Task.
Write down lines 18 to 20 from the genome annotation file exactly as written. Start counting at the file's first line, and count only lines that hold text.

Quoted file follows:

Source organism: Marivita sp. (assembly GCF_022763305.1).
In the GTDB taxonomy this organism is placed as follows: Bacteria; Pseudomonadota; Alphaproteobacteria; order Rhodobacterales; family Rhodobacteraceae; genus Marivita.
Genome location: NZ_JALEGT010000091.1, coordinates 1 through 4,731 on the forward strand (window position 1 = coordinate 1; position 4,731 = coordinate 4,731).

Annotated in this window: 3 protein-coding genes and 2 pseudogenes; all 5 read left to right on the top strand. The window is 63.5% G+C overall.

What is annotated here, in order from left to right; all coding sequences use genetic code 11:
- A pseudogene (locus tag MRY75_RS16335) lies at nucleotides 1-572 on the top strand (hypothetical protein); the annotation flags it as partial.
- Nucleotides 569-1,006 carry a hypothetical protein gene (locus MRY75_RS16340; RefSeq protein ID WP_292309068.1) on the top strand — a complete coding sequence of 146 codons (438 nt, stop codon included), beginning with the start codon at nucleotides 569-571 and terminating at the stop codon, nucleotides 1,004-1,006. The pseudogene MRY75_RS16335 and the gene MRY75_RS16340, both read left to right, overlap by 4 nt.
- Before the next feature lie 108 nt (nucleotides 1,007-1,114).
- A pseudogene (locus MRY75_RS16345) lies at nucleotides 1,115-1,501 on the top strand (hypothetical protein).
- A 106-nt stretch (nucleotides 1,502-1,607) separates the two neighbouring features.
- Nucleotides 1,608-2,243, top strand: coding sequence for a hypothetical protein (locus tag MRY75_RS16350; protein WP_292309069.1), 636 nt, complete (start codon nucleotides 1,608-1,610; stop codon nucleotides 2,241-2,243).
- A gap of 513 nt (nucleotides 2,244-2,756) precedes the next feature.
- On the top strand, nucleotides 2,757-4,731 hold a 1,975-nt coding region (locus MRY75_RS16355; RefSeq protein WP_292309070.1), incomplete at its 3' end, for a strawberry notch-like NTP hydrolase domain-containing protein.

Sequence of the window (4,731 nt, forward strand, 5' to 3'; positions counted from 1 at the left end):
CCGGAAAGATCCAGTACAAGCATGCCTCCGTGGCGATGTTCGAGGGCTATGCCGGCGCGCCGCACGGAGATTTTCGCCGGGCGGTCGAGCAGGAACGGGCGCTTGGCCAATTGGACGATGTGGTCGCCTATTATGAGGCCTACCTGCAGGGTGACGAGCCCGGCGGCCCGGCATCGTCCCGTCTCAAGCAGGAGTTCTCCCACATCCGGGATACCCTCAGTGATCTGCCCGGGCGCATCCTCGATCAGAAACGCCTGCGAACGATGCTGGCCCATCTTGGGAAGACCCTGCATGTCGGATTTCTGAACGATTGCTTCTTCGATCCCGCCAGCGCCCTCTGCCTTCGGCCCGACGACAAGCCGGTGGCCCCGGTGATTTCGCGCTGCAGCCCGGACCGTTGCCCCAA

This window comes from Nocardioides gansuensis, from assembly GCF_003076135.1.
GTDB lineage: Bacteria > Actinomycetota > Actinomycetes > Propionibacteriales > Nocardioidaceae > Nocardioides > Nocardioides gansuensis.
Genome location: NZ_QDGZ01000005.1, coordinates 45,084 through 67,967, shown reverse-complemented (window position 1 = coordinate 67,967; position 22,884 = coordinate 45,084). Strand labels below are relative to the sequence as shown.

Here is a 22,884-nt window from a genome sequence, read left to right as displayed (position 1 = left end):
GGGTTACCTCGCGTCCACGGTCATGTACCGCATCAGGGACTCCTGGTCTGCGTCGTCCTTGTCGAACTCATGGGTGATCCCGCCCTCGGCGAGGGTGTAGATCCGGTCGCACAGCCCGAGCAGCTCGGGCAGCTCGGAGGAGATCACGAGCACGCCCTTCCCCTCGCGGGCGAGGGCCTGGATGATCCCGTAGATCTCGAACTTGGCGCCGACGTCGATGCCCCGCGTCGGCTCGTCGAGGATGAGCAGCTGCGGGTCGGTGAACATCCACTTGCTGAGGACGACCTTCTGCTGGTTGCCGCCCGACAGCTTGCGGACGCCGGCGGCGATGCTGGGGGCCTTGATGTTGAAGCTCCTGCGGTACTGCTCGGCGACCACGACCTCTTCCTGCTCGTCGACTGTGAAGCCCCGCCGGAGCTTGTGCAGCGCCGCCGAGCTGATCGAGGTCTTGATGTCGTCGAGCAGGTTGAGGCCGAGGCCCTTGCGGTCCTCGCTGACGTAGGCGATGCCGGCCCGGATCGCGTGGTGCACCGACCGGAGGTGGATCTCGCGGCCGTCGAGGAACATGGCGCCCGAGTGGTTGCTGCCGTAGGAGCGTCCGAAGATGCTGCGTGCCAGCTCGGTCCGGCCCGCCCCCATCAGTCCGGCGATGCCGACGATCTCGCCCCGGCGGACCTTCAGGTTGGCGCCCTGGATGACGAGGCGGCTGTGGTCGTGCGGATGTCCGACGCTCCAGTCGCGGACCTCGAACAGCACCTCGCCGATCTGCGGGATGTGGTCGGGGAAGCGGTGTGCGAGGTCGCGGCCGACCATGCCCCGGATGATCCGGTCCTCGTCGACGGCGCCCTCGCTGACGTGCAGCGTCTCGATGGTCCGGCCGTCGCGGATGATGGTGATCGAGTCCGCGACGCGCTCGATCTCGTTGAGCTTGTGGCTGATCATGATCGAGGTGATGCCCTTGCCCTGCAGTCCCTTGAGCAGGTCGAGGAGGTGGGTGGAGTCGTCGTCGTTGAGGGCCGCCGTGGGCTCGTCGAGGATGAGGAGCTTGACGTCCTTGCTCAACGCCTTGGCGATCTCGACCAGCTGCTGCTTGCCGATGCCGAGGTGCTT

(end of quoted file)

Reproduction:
Genome location: NZ_QDGZ01000005.1, coordinates 45,084 through 67,967, shown reverse-complemented (window position 1 = coordinate 67,967; position 22,884 = coordinate 45,084). Strand labels below are relative to the sequence as shown.

Here is a 22,884-nt window from a genome sequence, read left to right as displayed (position 1 = left end):
GGGTTACCTCGCGTCCACGGTCATGTACCGCATCAGGGACTCCTGGTCTGCGTCGTCCTTGTCGAACTCATGGGTGATCCCGCCCTCGGCGAGGGTGTAGATCCGGTCGCACAGCCCGAGCAGCTCGGGCAGCTCGGAGGAGATCACGAGCACGCCCTTCCCCTCGCGGGCGAGGGCCTGGATGATCCCGTAGATCTCGAACTTGGCGCCGACGTCGATGCCCCGCGTCGGCTCGTCGAGGATGAGCAGCTGCGGGTCGGTGAACATCCACTTGCTGAGGACGACCTTCTGCTGGTTGCCGCCCGACAGCTTGCGGACGCCGGCGGCGATGCTGGGGGCCTTGATGTTGAAGCTCCTGCGGTACTGCTCGGCGACCACGACCTCTTCCTGCTCGTCGACTGTGAAGCCCCGCCGGAGCTTGTGCAGCGCCGCCGAGCTGATCGAGGTCTTGATGTCGTCGAGCAGGTTGAGGCCGAGGCCCTTGCGGTCCTCGCTGACGTAGGCGATGCCGGCCCGGATCGCGTGGTGCACCGACCGGAGGTGGATCTCGCGGCCGTCGAGGAACATGGCGCCCGAGTGGTTGCTGCCGTAGGAGCGTCCGAAGATGCTGCGTGCCAGCTCGGTCCGGCCCGCCCCCATCAGTCCGGCGATGCCGACGATCTCGCCCCGGCGGACCTTCAGGTTGGCGCCCTGGATGACGAGGCGGCTGTGGTCGTGCGGATGTCCGACGCTCCAGTCGCGGACCTCGAACAGCACCTCGCCGATCTGCGGGATGTGGTCGGGGAAGCGGTGTGCGAGGTCGCGGCCGACCATGCCCCGGATGATCCGGTCCTCGTCGACGGCGCCCTCGCTGACGTGCAGCGTCTCGATGGTCCGGCCGTCGCGGATGATGGTGATCGAGTCCGCGACGCGCTCGATCTCGTTGAGCTTGTGGCTGATCATGATCGAGGTGATGCCCTTGCCCTGCAGTCCCTTGAGCAGGTCGAGGAGGTGGGTGGAGTCGTCGTCGTTGAGGGCCGCCGTGGGCTCGTCGAGGATGAGGAGCTTGACGTCCTTGCTCAACGCCTTGGCGATCTCGACCAGCTGCTGCTTGCCGATGCCGAGGTGCTT